Hoods and Shades
LIMITED EDITION of 1000 SOLD OUT
Hoods and Shades is perhaps the most intriguing, feel-oriented, thematically driven effort yet from this musical legend. Andre got together with his “Detroit boys” to record, as he called it, “the Andre Williams folk album.”
As the story goes: during the summer of 2010, Andre was invited to appear at Don Was’ Concert of Colors in Detroit alongside Mavis Staples and a diverse roster of world, classical, and pop/rock acts. Ever the one to seize an opportunity, Andre both brought down the house at the Concert and got together with his “Detroit boys” the next day to record, as he called it, “the Andre Williams folk album.”
Hoods and Shades is the result, nine songs created by music roadmen led by THE music roadman. Making contributions are: renowned Grammy Award-winning producer Don Was on upright bass, Motown legend/Funk Brother Dennis Coffey on acoustic and electric guitars, Dirty Three drummer Jim White, Greasy Carlisi (Robert Gordon, Chris Spedding) and Jim Diamond (Dirtbombs) on electric bass, and longtime producer Matthew Smith (Nathaniel Mayer, Rodriguez, Outrageous Cherry, Volebeats).
The album plays out like an afternoon hangout among music peers, speaking of experiences through their instruments, dynamic stylings, and overall touch. Leading the charge is Andre, equal parts weathered hustler and musical sage. The album title is a knowing nod to the streets, long his home, and the folks hiding behind hooded sweatshirts and sun glasses; buried in despair, danger and anti-social behavior—all things that Detroit, Andre’s default musical base, has an abundance of. His signature time-cultivated, low-end vocal purr oozes come-ons as sweet as they are suggestive (“Gimme what you want and I’ll give you what you need” in “Gimme”) just as naturally as he pays tribute to his friend and underground soul icon Swamp Dogg (“Swamp Dogg’s Hot Spot”). In the Southside folk sermon “A Good Day To Feel Bad” Andre stars as the antihero, unfolding his cautionary tale: “It took awhile for me to see the games / that men really play / and see the difference between right and wrong.”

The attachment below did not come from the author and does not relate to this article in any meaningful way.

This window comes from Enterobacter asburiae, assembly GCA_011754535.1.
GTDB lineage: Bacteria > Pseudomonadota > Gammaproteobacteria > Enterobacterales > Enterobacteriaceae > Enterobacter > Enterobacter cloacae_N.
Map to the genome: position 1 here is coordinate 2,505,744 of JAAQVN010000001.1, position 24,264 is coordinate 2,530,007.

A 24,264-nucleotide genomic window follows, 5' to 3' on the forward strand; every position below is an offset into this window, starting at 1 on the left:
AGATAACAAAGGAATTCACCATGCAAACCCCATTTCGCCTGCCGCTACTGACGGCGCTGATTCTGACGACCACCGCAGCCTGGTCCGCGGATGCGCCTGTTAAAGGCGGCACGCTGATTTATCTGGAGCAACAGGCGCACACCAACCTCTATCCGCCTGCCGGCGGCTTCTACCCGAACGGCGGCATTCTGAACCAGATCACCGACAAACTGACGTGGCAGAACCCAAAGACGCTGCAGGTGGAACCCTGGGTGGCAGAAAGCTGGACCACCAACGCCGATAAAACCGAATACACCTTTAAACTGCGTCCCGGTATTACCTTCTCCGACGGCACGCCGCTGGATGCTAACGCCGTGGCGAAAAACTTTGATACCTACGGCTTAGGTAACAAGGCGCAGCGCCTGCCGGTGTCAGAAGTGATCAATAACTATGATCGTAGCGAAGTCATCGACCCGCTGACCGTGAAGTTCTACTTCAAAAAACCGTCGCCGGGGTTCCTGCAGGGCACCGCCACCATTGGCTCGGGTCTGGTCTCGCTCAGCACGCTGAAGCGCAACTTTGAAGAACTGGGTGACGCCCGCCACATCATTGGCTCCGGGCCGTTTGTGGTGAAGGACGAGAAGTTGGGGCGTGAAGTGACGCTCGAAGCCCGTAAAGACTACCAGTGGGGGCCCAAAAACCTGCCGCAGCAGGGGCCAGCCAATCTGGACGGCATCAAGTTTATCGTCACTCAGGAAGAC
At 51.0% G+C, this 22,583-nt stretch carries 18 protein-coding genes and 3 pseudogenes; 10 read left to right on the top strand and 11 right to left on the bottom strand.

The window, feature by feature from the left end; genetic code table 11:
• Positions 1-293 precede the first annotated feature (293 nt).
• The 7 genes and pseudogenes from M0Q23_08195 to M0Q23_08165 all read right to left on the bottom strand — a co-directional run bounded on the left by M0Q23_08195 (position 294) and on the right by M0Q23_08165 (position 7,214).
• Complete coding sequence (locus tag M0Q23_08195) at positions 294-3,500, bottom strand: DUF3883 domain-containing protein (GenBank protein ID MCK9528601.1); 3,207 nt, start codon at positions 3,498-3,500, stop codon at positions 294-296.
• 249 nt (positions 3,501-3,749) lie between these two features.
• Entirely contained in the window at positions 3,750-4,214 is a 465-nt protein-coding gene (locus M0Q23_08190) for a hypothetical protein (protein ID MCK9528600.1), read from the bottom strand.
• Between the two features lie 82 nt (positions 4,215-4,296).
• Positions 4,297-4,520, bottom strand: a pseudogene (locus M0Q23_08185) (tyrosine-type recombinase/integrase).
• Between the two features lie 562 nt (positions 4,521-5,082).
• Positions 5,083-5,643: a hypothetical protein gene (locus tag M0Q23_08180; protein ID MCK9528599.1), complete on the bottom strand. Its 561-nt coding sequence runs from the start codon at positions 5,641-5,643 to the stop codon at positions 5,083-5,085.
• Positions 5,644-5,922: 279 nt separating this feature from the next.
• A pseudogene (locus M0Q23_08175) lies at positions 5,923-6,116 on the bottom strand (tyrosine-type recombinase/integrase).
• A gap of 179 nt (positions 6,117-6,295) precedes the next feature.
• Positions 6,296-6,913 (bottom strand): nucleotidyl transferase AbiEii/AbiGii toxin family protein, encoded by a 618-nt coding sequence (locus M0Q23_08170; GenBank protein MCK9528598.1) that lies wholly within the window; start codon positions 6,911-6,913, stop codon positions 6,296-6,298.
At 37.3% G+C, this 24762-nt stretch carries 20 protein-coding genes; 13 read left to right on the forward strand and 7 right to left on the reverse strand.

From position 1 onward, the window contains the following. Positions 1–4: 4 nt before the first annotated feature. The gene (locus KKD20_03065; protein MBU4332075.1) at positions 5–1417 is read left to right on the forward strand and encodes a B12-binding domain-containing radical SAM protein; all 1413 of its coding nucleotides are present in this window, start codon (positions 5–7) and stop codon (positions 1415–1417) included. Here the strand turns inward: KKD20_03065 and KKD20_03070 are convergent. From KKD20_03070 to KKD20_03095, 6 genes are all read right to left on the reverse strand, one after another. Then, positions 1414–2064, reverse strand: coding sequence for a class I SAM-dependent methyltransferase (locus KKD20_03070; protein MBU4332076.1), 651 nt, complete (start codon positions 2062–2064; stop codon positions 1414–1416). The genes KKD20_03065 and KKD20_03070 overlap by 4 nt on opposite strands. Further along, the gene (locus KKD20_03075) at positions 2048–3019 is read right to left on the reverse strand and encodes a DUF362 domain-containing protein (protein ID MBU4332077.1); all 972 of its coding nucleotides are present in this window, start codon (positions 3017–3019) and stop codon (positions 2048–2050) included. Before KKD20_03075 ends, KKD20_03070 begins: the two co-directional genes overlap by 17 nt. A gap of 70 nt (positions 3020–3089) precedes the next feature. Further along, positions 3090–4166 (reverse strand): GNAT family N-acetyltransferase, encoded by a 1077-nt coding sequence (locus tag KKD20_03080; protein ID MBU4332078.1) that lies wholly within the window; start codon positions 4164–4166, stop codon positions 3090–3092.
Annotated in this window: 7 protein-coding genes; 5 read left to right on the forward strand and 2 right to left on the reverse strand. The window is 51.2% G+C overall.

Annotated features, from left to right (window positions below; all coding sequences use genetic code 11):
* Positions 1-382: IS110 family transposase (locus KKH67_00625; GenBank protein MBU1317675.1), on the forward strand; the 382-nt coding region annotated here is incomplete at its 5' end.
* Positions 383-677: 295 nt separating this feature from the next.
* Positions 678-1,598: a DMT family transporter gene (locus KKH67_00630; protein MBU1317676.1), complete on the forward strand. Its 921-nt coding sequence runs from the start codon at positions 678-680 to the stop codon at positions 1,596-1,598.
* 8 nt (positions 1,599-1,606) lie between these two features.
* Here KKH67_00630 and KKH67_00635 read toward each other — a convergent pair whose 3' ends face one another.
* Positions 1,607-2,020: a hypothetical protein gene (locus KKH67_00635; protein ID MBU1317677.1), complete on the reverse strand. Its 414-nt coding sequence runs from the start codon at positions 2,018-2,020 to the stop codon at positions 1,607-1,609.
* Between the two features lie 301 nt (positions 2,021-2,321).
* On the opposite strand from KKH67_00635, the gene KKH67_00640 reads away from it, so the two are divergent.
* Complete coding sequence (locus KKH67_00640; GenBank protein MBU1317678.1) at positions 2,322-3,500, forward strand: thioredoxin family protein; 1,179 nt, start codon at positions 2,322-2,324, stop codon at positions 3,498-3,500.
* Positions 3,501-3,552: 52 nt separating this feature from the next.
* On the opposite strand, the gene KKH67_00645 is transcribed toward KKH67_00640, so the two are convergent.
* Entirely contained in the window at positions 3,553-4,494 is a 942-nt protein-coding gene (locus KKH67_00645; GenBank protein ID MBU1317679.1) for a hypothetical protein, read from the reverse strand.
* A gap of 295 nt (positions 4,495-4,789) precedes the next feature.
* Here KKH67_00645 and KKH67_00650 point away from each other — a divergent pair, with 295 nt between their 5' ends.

While the “Detroit boys” bring their backbone of slow-burn, garage-leaning R&B/country blues jams, Hoods and Shades takes stabs in new directions too. In “I’ve Got Money on my Mind” Coffey, White, and Was explore upbeat, short-but-sweet melodic turnarounds à la 77-era Talking Heads that transition into psychedelic guitar explorations recalling Funkadelic’s spaced-out classic Maggot Brain. Likewise, “Jaw Dropper” smoothly takes on the challenge of 12-bar, rockabilly roots.
Hoods and Shades is perhaps the most intriguing, feel-oriented, thematically driven effort yet from this musical legend.